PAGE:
Something magical happens at this age (it could also happen earlier or later for some children). A child begins to decode language and understand how phonetic sounds come together to make words. Words make sentences. And sentences make sense! Before this time, letters were concepts, independent of one another, disconnected figures.
Not all children will learn to read confidently by the age of 6. Some children may learn by age 8 or 9 or 10, especially boys. Do not be discouraged! If a child is consistently read to, has a lot of interaction, engages in play, has normal emotional, physical, and social development, then he will turn out just fine. There is plenty of time for your child to develop into a proficient reader.
Maximize this stage. Let him enjoy learning, encourage his interests, and answer his why questions! (There will be alot of these.) Above all, DON’T NEGLECT BIBLICAL INSTRUCTION AND CHARACTER! This will be the most important thing you teach at this stage. Character lessons, memorizing bible verses about character traits, dialoguing about character and the word of God, and giving your kids opportunities to apply character should be a priority. I like how Tedd Tripp put it in his book, Shepherding A Child’s Heart. “No child is neutral.” We need to raise our children to love, know, obey, serve, and worship God.
HOW I TEACH READING…
(Just a note, I’m not an expert reading teacher. My children have, at certain times, been “victims” of my experiments. But I have included here what has worked for us. Maybe you can pick up something for your own kids, too.)
Start slow and gentle (10 to 15 minutes of daily phonics instruction is fine at the beginning until they can handle more). I used to do just 5 minutes with my kids everyday and eventually, they were ready for more extended periods of instruction time.
Master each letter sound through repetition. I use Sing, Spell, Read, and Write’s ABC song and flash cards many many times before my kids ever memorize the letter sounds or start writing anything. I also supplement with programs like Reading Eggs, Click and Read , Starfall , Hooked on Phonics, Bob Books, as well as games, Ipad apps, or my own home-made flash cards.
Invest in a good phonics program. I recommend Sing, Spell, Read, and Write. I like it because it is a complete program. Get the All Aboard and On Track for Kindergarten, and Off We Go and Raceway for Preparatory. Be sure to purchase a copy of the CD. The intructor’s kit comes with charts, colored flash cards, readers, and teacher’s guides. One downside to SSRW is that boys don’t like the writing parts (there are lists and lists of vocabulary and spelling words to write in the Raceway level) and they haven’t updated it in a while. But this program is pretty sure-fire. All of my five kids learned to read using it. There are other great phonics programs out there, too.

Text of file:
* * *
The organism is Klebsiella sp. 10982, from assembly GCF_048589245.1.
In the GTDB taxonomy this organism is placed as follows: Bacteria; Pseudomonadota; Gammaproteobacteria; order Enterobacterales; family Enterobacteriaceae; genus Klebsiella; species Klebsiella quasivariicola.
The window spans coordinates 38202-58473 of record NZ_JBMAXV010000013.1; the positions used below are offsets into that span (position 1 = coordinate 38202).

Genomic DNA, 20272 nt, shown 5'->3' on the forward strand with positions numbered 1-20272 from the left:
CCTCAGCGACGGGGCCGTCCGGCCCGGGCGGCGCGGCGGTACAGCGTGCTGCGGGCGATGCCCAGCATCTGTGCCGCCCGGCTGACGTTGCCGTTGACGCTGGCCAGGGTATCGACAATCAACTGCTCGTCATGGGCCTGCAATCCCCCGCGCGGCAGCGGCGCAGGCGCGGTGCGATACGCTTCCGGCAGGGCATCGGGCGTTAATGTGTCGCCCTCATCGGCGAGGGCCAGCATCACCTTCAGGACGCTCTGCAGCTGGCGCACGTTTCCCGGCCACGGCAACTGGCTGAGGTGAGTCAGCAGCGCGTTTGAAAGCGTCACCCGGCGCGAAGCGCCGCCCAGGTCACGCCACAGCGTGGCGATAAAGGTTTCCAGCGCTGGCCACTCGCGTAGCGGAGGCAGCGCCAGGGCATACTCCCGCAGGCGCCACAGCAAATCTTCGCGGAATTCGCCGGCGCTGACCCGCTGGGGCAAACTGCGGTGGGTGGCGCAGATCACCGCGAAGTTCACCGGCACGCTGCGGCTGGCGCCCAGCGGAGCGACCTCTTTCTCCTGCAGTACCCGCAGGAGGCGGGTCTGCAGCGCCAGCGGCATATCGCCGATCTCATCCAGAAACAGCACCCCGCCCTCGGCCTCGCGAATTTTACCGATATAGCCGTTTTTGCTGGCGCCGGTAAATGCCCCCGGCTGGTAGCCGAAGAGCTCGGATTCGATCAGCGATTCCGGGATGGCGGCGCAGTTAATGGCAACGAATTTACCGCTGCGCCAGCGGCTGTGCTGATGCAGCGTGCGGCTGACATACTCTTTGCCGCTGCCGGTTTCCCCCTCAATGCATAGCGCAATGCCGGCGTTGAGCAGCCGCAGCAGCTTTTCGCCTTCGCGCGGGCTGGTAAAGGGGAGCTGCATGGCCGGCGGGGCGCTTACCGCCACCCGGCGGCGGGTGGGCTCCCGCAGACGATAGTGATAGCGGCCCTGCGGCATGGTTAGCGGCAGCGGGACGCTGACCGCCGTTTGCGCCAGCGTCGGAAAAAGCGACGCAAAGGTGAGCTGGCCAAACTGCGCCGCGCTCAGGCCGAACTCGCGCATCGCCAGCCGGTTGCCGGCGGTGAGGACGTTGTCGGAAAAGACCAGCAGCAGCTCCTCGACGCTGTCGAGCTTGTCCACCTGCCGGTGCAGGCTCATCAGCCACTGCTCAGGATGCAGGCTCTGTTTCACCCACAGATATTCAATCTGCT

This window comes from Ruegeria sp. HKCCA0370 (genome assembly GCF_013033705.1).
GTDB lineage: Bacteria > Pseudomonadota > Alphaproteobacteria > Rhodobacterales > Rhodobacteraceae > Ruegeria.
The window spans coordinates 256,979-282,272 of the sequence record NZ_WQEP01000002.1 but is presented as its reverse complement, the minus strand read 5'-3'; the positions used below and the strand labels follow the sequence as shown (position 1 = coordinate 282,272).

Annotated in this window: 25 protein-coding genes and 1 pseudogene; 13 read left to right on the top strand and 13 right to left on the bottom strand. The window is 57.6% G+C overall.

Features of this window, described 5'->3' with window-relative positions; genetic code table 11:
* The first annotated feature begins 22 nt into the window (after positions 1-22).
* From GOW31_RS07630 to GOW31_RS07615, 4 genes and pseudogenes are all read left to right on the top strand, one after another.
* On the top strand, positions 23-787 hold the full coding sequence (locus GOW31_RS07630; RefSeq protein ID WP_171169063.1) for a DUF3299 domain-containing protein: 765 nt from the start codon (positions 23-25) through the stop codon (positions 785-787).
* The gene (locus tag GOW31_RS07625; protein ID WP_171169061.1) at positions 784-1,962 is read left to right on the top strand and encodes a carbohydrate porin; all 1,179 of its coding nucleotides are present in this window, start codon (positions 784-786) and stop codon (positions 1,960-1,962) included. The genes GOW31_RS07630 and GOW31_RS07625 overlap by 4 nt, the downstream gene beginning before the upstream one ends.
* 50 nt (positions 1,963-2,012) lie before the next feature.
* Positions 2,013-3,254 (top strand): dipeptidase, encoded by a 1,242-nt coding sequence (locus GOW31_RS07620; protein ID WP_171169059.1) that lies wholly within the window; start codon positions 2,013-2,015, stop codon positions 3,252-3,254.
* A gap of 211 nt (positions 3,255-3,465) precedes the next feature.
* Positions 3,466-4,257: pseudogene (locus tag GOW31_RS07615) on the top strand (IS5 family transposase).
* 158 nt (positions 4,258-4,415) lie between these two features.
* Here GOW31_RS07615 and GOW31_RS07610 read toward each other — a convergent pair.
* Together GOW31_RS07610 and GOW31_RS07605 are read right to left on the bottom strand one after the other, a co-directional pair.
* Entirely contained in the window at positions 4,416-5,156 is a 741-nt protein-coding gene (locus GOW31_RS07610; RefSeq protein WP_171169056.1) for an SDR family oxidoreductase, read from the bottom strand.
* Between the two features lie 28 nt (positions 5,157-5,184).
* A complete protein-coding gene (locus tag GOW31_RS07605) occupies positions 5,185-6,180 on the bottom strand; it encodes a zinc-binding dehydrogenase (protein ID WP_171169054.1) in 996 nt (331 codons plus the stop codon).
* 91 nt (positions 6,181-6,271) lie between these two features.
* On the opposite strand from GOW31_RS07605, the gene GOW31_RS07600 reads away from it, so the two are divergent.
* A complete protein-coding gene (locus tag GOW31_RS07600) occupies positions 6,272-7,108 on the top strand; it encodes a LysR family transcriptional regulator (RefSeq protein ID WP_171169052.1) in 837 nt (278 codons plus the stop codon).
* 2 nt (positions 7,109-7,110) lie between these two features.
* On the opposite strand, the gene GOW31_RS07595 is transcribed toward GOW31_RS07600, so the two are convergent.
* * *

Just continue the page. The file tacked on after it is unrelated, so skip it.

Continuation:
Read to your child daily. Admittedly, there are days when I don’t get to read aloud to my younger kids. But I have noticed that my children learn to connect words they hear to the text they see on the page when I read to them frequently. Periodically, I will identify words by pointing at them with my finger as I read to them, especially words I am trying to teach them.
Make books and reading important (give books as gifts or rewards, go to the bookstore or library together, encourage older children to read to younger siblings, let your children see you reading, etc).
De-prioritize TV time and gadget time. It’s way more entertaining than learning to read and may affect your child’s attention span or his motivation to read. I noticed this with my fourth daughter, Tiana, who got more “TV babysitting time” than her other siblings. At present, TV time is reserved for the weekends. There are days when the kids will watch a show or two, but we keep this to a minimum. Generally, extended TV watching and being on gadgets does not happen often in our home at these ages.
Be positive even with the seemingly small milestones. Your goal may be proficient reading, but if your child is able to sound out a word like “Sam,” this is cause for a big celebration! Bring out the tambourines! Be generous with praise!
Be patient. When they get it, they will really get it, and they will take off like you won’t believe. I’ve seen it happen with all my kids. Catalina is at that stage where she is beginning to get it. And there are days when she will read sight words that she has read only once or twice before and I will be like, “Whoa! How did you do that?!” (She’s still got a long way to go, but it’s an exciting time.) At the beginning of last year, she hardly had any phonics instruction. She wasn’t ready. So I waited for a bit. I had to be patient. I try to prioritise the love for learning in my children. When I sense that they aren’t ready for a task and my goals are too ambitious, I back off.
HOW I TEACH MATH…
First off, some inspiration:
‘The universe cannot be read until we have learned the language and become familiar with the characters in which it is written. It is written in mathematical language, and the letters are triangles, circles and other geometrical figures, without which means it is humanly impossible to comprehend a single word. Without these, one is wandering about in a dark labyrinth.’ Galileo Galilei (1564–1642)